PBOC Pledges to Press on With Rate Liberalization Amid Slowdown

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PBOC Governor Zhou Xiaochuan
Zhou Xiaochuan, governor of the People's Bank of China (PBOC), attends the opening of the third session of the 12th National People's Congress (NPC) at the Great Hall of the People in Beijing. Photographer: Tomohiro Ohsumi/Bloomberg

China’s central bank is pushing ahead with plans to liberalize interest rates even as the economy slows, a reform that would effectively end a dual-track rate system that has seen savers subsidize decades of investment-fueled growth.

Removal of a cap on what banks can pay depositors over the benchmark rate is “very close,” People’s Bank of China Governor Zhou Xiaochuan said Thursday at a press conference in Beijing at the National People’s Congress. “If there is a chance this year, the deposit-rate ceiling will be lifted, and the last step that people have been expecting will be made,” Zhou said. “The probability is very high,” he said.

At the same time, the central bank has guided some lenders to lower deposit rates on concern they had been increasing them too quickly, people with knowledge of the matter said Thursday. Such caution suggests the PBOC wants to keep a degree of control even as it empowers banks to determine savings rates.

“They will be smart about it,” said Keith Pogson, a Hong Kong-based senior partner for financial services at Ernst & Young Global Ltd. “I really don’t think they will take the handbrake off and let the car roll down the hill.”

In its interest-rate cuts announced in November and last month, the PBOC raised the limit banks could pay savers to cushion incomes. Policymakers are seeking a rebalancing toward consumer-led growth and away from debt-funded investment.

Chinese banks’ net interest margin, a measure of their lending profitability, is already under pressure.

Margins Squeezed

The latest rate cut will lower margins by an average 3.5 basis points in 2015 and 11.3 basis points in 2016, while their profit will be reduced by 2.3 percent and 7.3 percent respectively, Barclays Plc estimated. Banks are unlikely to price their deposits up to the full ceiling as it would cut too much into their earnings, according to Barclays’ Hong Kong-based analyst May Yan.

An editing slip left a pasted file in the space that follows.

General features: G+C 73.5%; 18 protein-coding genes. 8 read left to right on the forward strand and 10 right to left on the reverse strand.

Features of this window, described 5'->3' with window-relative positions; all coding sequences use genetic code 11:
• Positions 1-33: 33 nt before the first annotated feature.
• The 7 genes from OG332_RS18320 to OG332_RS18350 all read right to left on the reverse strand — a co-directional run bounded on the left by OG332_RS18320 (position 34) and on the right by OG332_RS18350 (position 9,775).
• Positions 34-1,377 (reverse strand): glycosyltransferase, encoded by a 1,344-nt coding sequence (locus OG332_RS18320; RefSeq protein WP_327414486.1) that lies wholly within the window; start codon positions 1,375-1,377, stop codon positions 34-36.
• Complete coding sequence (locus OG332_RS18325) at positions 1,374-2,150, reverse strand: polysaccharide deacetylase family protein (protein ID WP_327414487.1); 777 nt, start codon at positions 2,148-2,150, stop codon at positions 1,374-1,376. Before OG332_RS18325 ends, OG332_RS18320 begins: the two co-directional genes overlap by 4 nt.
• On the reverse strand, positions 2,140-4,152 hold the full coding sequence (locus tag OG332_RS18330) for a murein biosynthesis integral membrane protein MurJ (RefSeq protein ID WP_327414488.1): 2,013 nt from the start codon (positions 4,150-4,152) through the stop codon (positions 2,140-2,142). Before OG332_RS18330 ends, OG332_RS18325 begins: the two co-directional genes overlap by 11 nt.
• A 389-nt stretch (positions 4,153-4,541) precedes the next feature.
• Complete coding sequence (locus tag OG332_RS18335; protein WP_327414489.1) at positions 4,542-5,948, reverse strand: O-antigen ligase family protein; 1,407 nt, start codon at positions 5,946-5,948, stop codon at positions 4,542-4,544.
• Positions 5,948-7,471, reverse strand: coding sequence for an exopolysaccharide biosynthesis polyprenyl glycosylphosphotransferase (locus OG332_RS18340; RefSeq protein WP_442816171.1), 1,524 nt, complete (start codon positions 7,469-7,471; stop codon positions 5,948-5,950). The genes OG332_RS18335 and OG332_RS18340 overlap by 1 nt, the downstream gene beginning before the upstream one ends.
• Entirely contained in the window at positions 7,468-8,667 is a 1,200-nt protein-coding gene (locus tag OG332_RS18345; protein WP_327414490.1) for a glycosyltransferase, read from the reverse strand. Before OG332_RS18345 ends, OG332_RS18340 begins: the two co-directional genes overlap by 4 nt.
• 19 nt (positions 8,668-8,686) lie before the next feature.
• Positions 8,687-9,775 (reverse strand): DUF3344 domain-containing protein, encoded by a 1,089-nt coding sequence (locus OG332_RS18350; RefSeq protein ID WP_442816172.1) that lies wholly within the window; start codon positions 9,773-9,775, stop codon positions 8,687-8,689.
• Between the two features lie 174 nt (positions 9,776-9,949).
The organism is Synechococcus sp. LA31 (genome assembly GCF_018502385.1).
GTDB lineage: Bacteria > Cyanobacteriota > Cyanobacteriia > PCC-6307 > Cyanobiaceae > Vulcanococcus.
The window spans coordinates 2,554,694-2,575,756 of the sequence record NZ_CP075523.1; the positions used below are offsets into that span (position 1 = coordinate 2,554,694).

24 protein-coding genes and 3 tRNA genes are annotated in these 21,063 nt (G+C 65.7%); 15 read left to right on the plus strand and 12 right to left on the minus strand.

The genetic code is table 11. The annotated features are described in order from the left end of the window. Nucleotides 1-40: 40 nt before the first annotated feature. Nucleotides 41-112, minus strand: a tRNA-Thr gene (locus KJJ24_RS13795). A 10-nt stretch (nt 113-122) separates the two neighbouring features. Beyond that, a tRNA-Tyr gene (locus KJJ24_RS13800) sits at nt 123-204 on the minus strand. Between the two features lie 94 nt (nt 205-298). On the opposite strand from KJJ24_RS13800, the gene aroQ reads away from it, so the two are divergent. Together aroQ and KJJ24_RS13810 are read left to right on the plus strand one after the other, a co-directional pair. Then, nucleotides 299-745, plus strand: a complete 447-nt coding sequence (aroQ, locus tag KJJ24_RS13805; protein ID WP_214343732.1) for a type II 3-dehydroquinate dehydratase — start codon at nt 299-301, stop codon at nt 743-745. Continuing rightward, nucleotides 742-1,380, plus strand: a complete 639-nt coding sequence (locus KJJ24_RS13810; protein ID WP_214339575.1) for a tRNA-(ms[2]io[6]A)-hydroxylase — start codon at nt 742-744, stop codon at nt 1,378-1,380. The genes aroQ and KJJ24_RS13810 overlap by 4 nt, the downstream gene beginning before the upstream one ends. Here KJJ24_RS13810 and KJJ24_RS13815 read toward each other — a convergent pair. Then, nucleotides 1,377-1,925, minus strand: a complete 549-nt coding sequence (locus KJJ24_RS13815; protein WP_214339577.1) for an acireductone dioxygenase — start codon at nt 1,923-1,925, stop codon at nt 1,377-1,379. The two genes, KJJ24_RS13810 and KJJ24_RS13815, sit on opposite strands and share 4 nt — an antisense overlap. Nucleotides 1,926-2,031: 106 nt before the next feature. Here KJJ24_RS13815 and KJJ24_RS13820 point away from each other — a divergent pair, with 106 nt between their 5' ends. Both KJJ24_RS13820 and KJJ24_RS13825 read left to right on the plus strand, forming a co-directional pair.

The governor said money supply growth is still “appropriate” and a new normal of slower economic expansion doesn’t mean there’ll be a switch from a “prudent policy stance.”

Minutes before Zhou’s briefing started, data was released that showed M2 money supply rose 12.5 percent from a year earlier in February. Premier Li Keqiang last week set the growth goal for M2 -- the broadest gauge of money supply -- at 12 percent this year, down from 13 percent in 2014. The actual expansion can be higher if necessary, he said.

The PBOC announced a 25 basis point reduction in both benchmark deposit and lending rates on Feb. 28 and raised the deposit rate ceiling to 130 percent of the benchmark from the previous 120 percent. The central bank is expected to make another 25 basis point interest-rate cut in the second quarter, according to a Bloomberg survey this month.

Rates Liberalization

China’s history of interest-rate liberalization can be traced back to 1993, when the communist party drafted a market-oriented reform blueprint. A detailed roadmap of freeing up controls over interest rates was published in 2003.

At the NPC press conference a year ago, Zhou said the country’s deposit rates would be liberalized in one to two years, to expand the role of markets in financing.

Payments to depositors that often failed to match the inflation rate enabled banks to funnel cheap loans to state enterprises and infrastructure investment, helping fuel three decades of 10 percent annual average economic growth. A sustained easing of this so-called financial repression would channel more wealth to the masses and help boost consumption.

That gels with Premier Li’s vow to “move faster to foster growth areas of consumption,” delivered in his work report to the nation’s legislature last week.

“Despite the opposition from the banks, they are close to clearing the final roadblocks to getting rid of the ceiling,” said Tim Condon, head of Asia research at ING Groep NV in Singapore. “It’s a gradual process. It’s unrealistic to expect that we’re not going to see some interventions as they transition away from direct toward indirect controls.”

— With assistance by Xin Zhou

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